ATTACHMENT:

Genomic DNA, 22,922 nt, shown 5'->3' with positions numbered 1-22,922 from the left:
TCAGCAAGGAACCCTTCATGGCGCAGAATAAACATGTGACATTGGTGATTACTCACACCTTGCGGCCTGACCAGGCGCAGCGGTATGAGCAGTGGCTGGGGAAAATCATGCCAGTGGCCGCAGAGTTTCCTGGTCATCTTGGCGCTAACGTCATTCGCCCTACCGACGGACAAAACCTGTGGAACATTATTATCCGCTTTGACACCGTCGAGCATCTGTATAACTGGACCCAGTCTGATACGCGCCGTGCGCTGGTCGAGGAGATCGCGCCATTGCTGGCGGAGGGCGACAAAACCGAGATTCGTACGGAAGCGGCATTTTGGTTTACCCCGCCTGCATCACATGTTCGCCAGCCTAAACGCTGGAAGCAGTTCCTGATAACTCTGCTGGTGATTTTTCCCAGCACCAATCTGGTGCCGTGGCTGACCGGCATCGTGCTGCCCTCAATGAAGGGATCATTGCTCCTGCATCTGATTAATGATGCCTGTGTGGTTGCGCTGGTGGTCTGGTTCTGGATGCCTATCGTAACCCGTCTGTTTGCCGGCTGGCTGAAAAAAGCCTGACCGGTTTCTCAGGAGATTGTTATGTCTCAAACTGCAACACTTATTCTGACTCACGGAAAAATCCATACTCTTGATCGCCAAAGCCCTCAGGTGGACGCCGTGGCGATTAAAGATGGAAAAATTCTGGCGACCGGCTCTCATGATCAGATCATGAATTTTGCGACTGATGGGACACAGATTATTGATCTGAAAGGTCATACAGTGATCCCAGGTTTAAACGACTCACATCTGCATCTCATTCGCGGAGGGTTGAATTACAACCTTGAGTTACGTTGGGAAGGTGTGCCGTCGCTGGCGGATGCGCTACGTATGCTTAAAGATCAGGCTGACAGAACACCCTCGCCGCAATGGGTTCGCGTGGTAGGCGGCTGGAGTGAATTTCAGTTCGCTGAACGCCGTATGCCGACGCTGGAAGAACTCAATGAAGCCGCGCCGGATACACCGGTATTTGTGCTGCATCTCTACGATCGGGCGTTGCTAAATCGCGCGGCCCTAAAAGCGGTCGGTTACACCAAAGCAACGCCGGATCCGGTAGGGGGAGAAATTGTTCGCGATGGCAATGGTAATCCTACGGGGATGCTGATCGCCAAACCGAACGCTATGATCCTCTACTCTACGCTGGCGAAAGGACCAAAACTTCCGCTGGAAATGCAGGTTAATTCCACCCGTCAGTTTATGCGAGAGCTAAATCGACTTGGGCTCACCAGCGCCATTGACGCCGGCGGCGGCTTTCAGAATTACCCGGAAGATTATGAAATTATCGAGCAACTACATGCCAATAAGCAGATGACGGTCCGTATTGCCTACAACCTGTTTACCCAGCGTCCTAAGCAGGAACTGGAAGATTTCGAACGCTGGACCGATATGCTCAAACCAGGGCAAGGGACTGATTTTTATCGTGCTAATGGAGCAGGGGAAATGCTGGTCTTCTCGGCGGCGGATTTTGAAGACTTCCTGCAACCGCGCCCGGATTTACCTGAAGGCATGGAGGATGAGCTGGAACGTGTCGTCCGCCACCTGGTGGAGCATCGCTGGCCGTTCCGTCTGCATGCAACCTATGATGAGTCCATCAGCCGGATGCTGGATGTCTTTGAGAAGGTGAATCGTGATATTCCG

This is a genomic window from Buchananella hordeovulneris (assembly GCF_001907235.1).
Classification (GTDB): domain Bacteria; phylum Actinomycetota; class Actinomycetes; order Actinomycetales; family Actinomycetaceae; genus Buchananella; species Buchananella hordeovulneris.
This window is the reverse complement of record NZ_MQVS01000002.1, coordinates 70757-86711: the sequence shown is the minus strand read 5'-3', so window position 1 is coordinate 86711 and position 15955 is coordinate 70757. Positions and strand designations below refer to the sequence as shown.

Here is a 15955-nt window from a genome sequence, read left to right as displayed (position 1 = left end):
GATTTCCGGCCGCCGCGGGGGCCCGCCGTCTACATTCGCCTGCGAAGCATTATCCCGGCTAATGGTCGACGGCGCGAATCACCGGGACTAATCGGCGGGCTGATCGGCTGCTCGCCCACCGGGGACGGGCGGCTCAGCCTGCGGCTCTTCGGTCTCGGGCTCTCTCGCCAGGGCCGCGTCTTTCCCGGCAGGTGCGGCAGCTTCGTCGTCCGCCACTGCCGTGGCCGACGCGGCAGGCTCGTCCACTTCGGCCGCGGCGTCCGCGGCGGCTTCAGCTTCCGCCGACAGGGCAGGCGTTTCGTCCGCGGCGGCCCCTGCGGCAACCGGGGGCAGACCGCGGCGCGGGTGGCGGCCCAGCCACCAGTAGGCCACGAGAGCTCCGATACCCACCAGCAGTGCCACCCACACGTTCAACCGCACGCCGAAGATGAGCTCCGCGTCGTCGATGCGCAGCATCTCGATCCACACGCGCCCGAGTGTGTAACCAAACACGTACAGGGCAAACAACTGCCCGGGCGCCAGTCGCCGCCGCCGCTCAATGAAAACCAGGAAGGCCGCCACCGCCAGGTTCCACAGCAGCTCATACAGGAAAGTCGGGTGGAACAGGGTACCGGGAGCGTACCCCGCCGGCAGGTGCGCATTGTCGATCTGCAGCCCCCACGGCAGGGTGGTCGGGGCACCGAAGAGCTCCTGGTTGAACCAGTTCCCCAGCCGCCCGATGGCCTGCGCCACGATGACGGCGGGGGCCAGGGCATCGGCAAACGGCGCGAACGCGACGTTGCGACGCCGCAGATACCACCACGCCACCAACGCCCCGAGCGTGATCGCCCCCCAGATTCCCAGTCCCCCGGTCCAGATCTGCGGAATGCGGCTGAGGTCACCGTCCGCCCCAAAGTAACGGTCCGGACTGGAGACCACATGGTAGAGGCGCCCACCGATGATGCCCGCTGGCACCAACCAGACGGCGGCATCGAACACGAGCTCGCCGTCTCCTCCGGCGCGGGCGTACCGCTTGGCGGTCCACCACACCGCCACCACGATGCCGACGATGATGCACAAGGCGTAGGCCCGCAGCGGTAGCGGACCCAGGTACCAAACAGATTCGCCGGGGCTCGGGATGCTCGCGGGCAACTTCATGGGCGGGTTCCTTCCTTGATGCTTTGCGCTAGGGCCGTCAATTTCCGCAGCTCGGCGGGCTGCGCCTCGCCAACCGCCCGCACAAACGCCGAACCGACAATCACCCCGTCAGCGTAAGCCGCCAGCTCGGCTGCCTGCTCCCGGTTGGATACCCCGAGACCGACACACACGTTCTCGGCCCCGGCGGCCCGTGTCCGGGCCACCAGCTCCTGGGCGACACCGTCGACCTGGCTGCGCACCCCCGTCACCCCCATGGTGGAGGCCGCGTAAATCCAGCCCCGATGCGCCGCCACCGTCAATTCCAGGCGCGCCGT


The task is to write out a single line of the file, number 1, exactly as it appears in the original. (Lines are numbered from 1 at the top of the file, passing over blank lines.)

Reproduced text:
Genomic DNA, 22,922 nt, shown 5'->3' with positions numbered 1-22,922 from the left: